Popular local attractions can reward customers for arriving via transit. For example, a passenger who gets off a train at a station near the zoo may get a notification on their phone informing them that they’ve earned 20% off that day’s admission. Or a sports fan who takes transit to a game may become eligible to bypass the crowds by entering the stadium through a special fast lane.
With an account-based system, transit ticketing could be entirely shifted to the retail vertical, similar to how many outlets now sell gift cards. This relieves the transit agency of needing to provide ticket vending machines, ensures that the transit system remains accessible to unbanked customers who may not have smartphones or credit cards, and also drives business for the partner retailers.
As customers register for perks and transit loyalty programs, they can be asked to share some personal information and preferences at their discretion. This data enables highly targeted marketing and loyalty schemes — allowing “narrowcasting” rather than ads broadcasting at much higher revenue levels.
Because programs like these are plug-and-play software modules, they can be changed or removed, new promotions tried, and new partners added without impacting the rest of the system.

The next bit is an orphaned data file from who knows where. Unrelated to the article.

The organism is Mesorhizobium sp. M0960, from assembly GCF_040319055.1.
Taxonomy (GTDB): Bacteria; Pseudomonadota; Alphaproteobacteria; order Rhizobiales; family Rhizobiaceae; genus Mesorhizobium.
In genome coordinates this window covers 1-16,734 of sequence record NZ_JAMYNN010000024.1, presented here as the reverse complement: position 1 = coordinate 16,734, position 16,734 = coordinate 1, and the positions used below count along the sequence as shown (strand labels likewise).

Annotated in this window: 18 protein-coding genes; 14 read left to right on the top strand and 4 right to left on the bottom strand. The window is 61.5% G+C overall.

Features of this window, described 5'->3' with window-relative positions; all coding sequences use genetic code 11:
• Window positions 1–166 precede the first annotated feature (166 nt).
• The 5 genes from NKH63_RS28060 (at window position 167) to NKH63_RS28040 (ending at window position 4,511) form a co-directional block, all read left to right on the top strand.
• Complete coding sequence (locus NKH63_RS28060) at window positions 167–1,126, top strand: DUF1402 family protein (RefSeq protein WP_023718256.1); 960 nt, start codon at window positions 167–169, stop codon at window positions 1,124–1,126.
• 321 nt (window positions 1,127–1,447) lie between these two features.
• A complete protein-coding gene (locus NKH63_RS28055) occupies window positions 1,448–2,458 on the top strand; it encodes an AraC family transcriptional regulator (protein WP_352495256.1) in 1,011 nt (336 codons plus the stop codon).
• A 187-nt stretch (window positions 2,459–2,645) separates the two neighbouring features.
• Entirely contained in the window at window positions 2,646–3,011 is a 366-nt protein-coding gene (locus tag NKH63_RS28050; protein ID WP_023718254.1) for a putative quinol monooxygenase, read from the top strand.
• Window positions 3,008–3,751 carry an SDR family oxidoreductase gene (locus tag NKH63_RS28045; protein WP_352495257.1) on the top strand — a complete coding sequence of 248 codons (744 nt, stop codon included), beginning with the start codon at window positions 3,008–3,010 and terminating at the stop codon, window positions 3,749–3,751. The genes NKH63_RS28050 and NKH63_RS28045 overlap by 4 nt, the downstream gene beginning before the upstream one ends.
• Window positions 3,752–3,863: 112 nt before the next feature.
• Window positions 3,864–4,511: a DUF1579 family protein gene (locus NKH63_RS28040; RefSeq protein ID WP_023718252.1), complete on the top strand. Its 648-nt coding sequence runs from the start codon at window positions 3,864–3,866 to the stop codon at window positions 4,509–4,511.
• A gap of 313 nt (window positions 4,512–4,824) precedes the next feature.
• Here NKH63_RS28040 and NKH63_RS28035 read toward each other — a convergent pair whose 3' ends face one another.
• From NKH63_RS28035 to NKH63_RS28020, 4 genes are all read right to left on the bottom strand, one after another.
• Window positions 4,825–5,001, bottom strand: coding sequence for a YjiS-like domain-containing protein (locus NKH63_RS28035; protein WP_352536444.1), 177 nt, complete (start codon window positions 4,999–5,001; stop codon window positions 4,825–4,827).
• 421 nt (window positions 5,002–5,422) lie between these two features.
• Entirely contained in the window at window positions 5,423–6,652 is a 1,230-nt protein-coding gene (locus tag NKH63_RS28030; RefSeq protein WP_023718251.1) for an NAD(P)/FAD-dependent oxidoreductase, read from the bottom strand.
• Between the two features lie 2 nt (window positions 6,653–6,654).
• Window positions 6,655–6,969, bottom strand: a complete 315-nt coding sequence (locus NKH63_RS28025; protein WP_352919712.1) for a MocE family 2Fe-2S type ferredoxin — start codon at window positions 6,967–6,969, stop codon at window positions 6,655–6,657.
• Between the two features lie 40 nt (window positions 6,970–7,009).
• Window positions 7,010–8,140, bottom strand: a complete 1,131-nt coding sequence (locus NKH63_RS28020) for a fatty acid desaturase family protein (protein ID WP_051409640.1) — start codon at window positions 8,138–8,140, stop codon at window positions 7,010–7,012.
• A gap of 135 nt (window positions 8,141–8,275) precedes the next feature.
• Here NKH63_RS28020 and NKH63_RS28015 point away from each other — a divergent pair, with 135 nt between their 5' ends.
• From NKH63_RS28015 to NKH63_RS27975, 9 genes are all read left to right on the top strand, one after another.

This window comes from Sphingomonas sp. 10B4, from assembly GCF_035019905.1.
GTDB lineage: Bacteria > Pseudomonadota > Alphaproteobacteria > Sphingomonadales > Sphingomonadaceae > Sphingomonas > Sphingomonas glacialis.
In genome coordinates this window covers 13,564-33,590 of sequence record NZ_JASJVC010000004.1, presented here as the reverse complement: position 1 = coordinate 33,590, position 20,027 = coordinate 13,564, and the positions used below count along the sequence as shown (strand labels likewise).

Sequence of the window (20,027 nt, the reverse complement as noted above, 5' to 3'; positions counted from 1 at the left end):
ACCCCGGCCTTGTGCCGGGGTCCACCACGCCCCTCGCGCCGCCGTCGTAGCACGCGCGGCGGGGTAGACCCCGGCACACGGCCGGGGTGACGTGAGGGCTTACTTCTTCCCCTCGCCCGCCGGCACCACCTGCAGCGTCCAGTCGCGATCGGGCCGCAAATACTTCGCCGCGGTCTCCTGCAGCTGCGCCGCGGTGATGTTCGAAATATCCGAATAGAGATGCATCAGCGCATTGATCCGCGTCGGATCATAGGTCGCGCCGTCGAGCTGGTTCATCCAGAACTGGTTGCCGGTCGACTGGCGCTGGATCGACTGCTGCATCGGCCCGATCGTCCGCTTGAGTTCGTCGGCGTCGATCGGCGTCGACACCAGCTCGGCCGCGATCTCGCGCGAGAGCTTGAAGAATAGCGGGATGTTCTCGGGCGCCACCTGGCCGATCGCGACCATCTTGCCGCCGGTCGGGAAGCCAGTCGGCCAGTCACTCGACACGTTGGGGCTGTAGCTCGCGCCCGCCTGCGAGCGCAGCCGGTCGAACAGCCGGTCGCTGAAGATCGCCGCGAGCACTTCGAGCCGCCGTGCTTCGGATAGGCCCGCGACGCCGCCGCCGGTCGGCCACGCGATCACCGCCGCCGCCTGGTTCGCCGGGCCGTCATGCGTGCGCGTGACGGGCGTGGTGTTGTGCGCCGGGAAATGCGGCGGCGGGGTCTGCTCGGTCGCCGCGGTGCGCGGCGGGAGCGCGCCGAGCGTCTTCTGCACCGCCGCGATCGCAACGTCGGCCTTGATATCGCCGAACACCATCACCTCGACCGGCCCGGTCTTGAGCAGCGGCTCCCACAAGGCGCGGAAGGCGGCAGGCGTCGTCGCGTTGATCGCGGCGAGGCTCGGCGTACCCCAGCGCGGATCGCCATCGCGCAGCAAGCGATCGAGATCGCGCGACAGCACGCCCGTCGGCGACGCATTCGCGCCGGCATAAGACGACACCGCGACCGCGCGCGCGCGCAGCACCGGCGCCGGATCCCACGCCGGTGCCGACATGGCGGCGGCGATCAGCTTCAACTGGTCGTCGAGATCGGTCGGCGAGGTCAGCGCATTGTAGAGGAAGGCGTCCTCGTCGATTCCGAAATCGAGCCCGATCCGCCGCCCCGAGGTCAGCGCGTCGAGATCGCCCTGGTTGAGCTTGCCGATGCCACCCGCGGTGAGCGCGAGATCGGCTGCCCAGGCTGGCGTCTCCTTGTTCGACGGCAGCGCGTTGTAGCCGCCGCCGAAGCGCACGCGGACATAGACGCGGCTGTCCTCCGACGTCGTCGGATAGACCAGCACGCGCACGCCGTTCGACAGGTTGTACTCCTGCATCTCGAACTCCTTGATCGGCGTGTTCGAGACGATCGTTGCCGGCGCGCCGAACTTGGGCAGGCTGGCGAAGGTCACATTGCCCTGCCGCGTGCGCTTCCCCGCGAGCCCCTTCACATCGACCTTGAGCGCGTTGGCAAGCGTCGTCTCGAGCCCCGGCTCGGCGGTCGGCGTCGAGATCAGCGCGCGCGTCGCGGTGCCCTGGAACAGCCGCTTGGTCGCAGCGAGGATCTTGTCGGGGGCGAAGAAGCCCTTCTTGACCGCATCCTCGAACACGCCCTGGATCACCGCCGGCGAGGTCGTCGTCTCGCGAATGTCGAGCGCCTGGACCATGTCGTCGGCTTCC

Traditional transit modes can seem inconvenient and impractical for Americans accustomed to driving a car directly from their front door to their destination. The sprawling nature of U.S. cities means that transit can rarely bring a passenger from door to door. But many other services exist to help people bridge the blocks or miles between transit and their final destination.
Door-to-door services, or what APTA calls “shared mobility,” combines public transit with private services. These include rideshare services (such as Uber and Lyft), shuttle services, scooter rentals, bike sharing, and park-and-ride lots that let passengers drive themselves to the nearest transit turnstile.
With mobile ticketing and smartphone app integration, transit agencies can blend these services into their own, making a complex journey feel like one seamless experience. For example, a customer could plan a trip in which they drive to a park-and-ride lot, catch a train downtown, and then ride a scooter to their final destination, paying for each trip segment with a tap of their smartphone in the same app. Co-branding and cooperative pricing discounts can further increase the appeal of these trips.
When convenient and flexible multimodal trips are available to commuters, transit agencies can take it further by getting employers on board. Corporate/transit partnerships can allow companies to offer environmentally friendly commuting as a workplace benefit, with all the travel for an entire company billed in one invoice at the end of the month. This may be an attractive option for companies whose workers currently use corporate vehicles, face lengthy commutes, or pay a premium for parking.
Smartphone technology and account-based ticketing enable several solutions that provide financial relief and advanced tools to help transit agencies become a more dynamic force in shaping resilient, adaptive, and forward-thinking urban landscapes.